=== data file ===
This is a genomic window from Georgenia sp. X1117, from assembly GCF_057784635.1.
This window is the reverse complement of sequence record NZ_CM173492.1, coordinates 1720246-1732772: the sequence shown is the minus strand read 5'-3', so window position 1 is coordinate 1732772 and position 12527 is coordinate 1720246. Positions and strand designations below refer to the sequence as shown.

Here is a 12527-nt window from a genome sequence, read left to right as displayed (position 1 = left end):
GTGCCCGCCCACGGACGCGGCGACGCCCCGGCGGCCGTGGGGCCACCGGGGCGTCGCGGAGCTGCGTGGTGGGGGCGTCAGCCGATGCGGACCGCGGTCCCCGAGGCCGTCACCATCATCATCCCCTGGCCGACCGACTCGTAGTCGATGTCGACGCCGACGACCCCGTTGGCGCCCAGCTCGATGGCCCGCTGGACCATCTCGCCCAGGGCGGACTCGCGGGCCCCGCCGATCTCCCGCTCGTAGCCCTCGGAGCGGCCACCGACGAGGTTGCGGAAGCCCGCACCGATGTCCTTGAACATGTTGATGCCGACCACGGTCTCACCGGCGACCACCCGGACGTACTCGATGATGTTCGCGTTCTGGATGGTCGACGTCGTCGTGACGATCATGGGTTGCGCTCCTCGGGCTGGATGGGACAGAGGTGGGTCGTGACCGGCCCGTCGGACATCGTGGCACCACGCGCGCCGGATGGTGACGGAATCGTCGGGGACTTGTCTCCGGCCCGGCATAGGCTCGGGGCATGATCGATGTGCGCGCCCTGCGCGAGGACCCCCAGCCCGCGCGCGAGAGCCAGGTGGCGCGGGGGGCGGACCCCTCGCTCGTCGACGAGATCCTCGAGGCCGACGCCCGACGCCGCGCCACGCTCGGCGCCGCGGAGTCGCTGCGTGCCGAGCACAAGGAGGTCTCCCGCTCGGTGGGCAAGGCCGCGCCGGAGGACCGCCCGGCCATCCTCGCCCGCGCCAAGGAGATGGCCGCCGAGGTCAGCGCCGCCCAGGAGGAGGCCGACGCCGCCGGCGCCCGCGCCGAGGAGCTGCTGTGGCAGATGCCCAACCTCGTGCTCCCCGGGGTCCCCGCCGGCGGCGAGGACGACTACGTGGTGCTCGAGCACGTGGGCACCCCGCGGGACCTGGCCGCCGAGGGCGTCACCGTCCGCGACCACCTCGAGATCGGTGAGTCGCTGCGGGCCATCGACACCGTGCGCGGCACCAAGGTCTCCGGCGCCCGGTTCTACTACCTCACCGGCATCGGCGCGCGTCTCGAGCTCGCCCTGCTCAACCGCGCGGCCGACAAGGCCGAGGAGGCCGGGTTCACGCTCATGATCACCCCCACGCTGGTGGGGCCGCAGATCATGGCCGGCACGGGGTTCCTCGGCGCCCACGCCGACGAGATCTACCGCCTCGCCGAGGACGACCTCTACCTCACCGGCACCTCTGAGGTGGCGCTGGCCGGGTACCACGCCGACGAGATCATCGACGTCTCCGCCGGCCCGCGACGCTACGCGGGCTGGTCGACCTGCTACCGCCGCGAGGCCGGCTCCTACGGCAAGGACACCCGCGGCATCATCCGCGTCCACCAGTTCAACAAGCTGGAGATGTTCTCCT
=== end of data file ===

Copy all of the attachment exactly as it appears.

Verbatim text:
This is a genomic window from Georgenia sp. X1117, from assembly GCF_057784635.1.
This window is the reverse complement of sequence record NZ_CM173492.1, coordinates 1720246-1732772: the sequence shown is the minus strand read 5'-3', so window position 1 is coordinate 1732772 and position 12527 is coordinate 1720246. Positions and strand designations below refer to the sequence as shown.

Here is a 12527-nt window from a genome sequence, read left to right as displayed (position 1 = left end):
GTGCCCGCCCACGGACGCGGCGACGCCCCGGCGGCCGTGGGGCCACCGGGGCGTCGCGGAGCTGCGTGGTGGGGGCGTCAGCCGATGCGGACCGCGGTCCCCGAGGCCGTCACCATCATCATCCCCTGGCCGACCGACTCGTAGTCGATGTCGACGCCGACGACCCCGTTGGCGCCCAGCTCGATGGCCCGCTGGACCATCTCGCCCAGGGCGGACTCGCGGGCCCCGCCGATCTCCCGCTCGTAGCCCTCGGAGCGGCCACCGACGAGGTTGCGGAAGCCCGCACCGATGTCCTTGAACATGTTGATGCCGACCACGGTCTCACCGGCGACCACCCGGACGTACTCGATGATGTTCGCGTTCTGGATGGTCGACGTCGTCGTGACGATCATGGGTTGCGCTCCTCGGGCTGGATGGGACAGAGGTGGGTCGTGACCGGCCCGTCGGACATCGTGGCACCACGCGCGCCGGATGGTGACGGAATCGTCGGGGACTTGTCTCCGGCCCGGCATAGGCTCGGGGCATGATCGATGTGCGCGCCCTGCGCGAGGACCCCCAGCCCGCGCGCGAGAGCCAGGTGGCGCGGGGGGCGGACCCCTCGCTCGTCGACGAGATCCTCGAGGCCGACGCCCGACGCCGCGCCACGCTCGGCGCCGCGGAGTCGCTGCGTGCCGAGCACAAGGAGGTCTCCCGCTCGGTGGGCAAGGCCGCGCCGGAGGACCGCCCGGCCATCCTCGCCCGCGCCAAGGAGATGGCCGCCGAGGTCAGCGCCGCCCAGGAGGAGGCCGACGCCGCCGGCGCCCGCGCCGAGGAGCTGCTGTGGCAGATGCCCAACCTCGTGCTCCCCGGGGTCCCCGCCGGCGGCGAGGACGACTACGTGGTGCTCGAGCACGTGGGCACCCCGCGGGACCTGGCCGCCGAGGGCGTCACCGTCCGCGACCACCTCGAGATCGGTGAGTCGCTGCGGGCCATCGACACCGTGCGCGGCACCAAGGTCTCCGGCGCCCGGTTCTACTACCTCACCGGCATCGGCGCGCGTCTCGAGCTCGCCCTGCTCAACCGCGCGGCCGACAAGGCCGAGGAGGCCGGGTTCACGCTCATGATCACCCCCACGCTGGTGGGGCCGCAGATCATGGCCGGCACGGGGTTCCTCGGCGCCCACGCCGACGAGATCTACCGCCTCGCCGAGGACGACCTCTACCTCACCGGCACCTCTGAGGTGGCGCTGGCCGGGTACCACGCCGACGAGATCATCGACGTCTCCGCCGGCCCGCGACGCTACGCGGGCTGGTCGACCTGCTACCGCCGCGAGGCCGGCTCCTACGGCAAGGACACCCGCGGCATCATCCGCGTCCACCAGTTCAACAAGCTGGAGATGTTCTCCT